A narrative inquiry into the experience of negotiating the dominant stories of physical education: living, telling, re-telling, and re-living
journal contributionposted on 19.11.2015, 16:08 authored by Ashley CaseyAshley Casey, Lee Schaefer
This paper explores the tensions that surfaced as a teacher of physical education shifted his ‘stories to live by’ (Clandinin and Connelly, 1999) around physical education. The tensions became explicit when his shifting ‘stories to live by’ bumped against dominant narratives of physical education that shaped his professional knowledge landscape. Our inquiry is framed by Dewey’s pragmatic ontology (1938) and Clandinin and Connelly’s (1995) narrative conception of experience as the living and telling, re-telling and re-living, of stories of experience. We also draw on Connelly and Clandinin’s (1999) narrative conception of identity as ‘stories to live by’ which is an embodied, fluid and context-dependent view of identity as situated at the interface between personal practical knowledge and professional knowledge landscapes. We begin with situating this work within the broader spectrum of narrative research. We then describe the relational processes of re-telling the stories through narrative inquiry (Author 1 and 2) and finally explore the re-living of these stories in order to show the tensions that surfaced as Author 1’s ‘stories to live by’ shifted. We engage in the narrative inquiry process of re-telling using the three-dimensional narrative inquiry space (with dimensions of place, sociality, temporality), to show tensions and shifting identities. We conceptualize these tensions as moments of autobiographical revisions (Carr, 1986). These revisions are seen as a part of a person’s struggle for narrative coherence; a struggle to compose a life in the professional knowledge landscape that is meaningful to each individual. In these moments of autobiographical revision we show the reflexive relationship between living, telling, re-telling and re-living of stories. We end by considering what we have learned about our own stories to live by through this process and theoretically and practically suggest ways other teacher educators and physical educators might benefit from engaging in narrative inquiry work.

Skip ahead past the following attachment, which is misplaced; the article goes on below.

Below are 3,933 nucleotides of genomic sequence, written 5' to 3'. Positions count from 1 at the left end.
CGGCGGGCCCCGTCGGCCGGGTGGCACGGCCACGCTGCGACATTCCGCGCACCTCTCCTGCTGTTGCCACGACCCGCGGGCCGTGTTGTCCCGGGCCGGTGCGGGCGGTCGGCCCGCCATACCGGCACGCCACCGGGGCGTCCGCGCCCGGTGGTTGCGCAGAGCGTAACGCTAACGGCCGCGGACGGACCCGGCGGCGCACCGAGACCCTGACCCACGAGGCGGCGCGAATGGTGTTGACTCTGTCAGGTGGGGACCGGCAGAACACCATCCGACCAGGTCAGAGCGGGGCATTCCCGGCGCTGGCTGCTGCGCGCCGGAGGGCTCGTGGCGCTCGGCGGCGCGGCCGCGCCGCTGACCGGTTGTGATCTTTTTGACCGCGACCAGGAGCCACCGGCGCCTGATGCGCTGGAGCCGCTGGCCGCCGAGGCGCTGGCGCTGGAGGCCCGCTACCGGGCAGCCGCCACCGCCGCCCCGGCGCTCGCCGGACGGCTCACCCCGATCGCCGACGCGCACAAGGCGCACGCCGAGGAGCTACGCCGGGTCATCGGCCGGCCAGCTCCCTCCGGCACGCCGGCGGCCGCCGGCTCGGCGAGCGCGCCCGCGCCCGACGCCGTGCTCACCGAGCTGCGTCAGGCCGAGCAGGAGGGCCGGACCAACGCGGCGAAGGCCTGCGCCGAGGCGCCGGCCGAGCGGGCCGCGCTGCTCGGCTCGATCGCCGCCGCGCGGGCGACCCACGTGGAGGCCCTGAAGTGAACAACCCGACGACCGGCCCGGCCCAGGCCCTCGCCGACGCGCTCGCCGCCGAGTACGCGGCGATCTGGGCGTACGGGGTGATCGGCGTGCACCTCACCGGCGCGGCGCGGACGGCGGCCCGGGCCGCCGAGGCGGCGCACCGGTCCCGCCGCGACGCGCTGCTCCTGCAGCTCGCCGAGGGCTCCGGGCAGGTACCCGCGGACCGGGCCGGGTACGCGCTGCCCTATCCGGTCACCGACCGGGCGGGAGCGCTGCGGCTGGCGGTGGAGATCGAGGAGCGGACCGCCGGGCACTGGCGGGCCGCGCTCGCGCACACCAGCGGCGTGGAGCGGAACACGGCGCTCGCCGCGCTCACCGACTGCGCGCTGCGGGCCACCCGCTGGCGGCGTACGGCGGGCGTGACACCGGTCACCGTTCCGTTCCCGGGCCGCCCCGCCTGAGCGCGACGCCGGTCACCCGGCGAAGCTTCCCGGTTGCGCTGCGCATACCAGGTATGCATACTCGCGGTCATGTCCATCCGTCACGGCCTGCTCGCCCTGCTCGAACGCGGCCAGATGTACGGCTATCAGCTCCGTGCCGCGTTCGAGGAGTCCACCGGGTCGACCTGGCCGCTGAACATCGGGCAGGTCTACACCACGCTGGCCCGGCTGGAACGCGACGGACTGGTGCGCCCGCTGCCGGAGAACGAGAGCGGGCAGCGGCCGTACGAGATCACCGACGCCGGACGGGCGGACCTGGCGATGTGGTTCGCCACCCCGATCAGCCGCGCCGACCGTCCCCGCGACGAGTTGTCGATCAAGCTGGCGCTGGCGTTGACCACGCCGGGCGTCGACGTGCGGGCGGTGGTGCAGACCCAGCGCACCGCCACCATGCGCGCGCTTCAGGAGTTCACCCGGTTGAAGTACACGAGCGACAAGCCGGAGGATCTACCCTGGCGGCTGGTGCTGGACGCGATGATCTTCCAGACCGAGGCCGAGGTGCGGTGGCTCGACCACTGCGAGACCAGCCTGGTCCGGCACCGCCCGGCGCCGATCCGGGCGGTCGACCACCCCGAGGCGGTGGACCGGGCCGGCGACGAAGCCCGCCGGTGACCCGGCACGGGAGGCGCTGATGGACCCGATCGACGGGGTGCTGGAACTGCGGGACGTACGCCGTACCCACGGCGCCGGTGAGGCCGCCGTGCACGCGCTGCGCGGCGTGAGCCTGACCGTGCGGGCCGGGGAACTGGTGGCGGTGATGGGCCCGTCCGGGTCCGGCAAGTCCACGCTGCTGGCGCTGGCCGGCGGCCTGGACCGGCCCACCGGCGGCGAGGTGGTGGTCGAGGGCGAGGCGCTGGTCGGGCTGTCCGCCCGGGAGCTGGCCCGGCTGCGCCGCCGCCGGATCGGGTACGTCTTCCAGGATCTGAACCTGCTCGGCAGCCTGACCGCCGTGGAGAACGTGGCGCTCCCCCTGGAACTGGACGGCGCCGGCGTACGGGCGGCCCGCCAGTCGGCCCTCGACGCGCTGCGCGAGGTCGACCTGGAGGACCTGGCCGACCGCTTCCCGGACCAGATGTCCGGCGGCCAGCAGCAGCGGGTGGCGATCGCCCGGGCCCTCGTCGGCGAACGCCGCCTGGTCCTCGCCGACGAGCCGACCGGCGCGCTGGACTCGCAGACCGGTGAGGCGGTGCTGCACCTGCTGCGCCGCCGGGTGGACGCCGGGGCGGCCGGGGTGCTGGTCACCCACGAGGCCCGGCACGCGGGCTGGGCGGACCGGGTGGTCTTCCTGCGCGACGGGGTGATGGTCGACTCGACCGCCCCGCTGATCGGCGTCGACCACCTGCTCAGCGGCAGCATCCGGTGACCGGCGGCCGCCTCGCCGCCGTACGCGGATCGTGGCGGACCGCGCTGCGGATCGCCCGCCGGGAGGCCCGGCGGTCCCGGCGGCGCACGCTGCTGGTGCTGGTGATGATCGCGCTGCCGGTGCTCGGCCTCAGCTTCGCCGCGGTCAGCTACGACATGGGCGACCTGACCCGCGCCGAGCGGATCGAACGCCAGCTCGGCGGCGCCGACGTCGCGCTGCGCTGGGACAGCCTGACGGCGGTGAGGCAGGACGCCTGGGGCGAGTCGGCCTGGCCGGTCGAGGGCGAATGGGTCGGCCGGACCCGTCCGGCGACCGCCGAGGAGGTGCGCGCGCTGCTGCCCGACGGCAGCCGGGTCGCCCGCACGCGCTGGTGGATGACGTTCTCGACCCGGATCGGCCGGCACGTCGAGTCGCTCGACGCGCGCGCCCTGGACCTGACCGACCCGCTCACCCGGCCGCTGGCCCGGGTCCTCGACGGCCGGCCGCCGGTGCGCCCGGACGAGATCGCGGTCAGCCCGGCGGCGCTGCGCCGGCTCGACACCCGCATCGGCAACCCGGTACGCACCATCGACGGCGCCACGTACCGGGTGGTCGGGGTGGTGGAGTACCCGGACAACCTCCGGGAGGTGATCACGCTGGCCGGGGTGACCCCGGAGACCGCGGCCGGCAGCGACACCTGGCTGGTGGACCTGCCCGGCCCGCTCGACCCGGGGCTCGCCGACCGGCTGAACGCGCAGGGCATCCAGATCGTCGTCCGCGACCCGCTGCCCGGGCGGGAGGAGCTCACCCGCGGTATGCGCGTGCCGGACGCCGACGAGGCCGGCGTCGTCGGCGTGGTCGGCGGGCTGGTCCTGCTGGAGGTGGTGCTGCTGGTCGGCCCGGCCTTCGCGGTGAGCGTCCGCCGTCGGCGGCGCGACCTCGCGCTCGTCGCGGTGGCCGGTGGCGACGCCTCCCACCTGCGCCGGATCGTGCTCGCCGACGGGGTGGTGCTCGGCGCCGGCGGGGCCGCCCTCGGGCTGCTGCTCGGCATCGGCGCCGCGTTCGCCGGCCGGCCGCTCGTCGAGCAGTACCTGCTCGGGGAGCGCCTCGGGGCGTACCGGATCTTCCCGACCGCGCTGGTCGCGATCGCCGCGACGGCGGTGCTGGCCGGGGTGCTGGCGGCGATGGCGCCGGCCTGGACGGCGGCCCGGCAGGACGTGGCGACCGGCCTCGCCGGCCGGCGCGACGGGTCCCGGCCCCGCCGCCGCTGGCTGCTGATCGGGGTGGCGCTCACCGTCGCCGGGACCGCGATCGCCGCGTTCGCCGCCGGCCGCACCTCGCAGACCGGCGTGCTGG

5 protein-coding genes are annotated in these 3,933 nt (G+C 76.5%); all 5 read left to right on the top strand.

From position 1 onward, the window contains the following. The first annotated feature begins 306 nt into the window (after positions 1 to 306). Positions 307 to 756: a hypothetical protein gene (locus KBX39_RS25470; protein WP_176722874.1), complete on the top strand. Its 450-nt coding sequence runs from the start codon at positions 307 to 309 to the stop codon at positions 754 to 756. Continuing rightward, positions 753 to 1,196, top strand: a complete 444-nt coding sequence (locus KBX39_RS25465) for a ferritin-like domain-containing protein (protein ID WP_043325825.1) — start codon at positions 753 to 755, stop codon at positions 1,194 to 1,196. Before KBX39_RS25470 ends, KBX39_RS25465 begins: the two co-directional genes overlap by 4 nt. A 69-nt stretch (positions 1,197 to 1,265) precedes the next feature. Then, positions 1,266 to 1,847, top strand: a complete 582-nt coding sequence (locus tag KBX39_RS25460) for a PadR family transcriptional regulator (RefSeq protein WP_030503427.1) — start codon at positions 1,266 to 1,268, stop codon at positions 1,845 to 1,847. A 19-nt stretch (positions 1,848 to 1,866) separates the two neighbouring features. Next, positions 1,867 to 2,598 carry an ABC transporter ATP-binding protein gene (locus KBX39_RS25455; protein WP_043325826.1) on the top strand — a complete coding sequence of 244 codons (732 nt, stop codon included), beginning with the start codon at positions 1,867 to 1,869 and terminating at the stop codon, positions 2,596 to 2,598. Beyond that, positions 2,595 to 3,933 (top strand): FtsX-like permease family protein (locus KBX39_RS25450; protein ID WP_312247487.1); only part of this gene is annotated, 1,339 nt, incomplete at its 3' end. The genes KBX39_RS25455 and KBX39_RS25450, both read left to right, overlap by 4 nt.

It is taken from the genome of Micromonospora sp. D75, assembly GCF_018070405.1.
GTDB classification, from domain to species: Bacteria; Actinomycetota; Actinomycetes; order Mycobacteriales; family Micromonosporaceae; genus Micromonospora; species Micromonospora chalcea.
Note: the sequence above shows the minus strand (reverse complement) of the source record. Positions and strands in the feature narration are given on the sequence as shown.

- Sport, Exercise and Health Sciences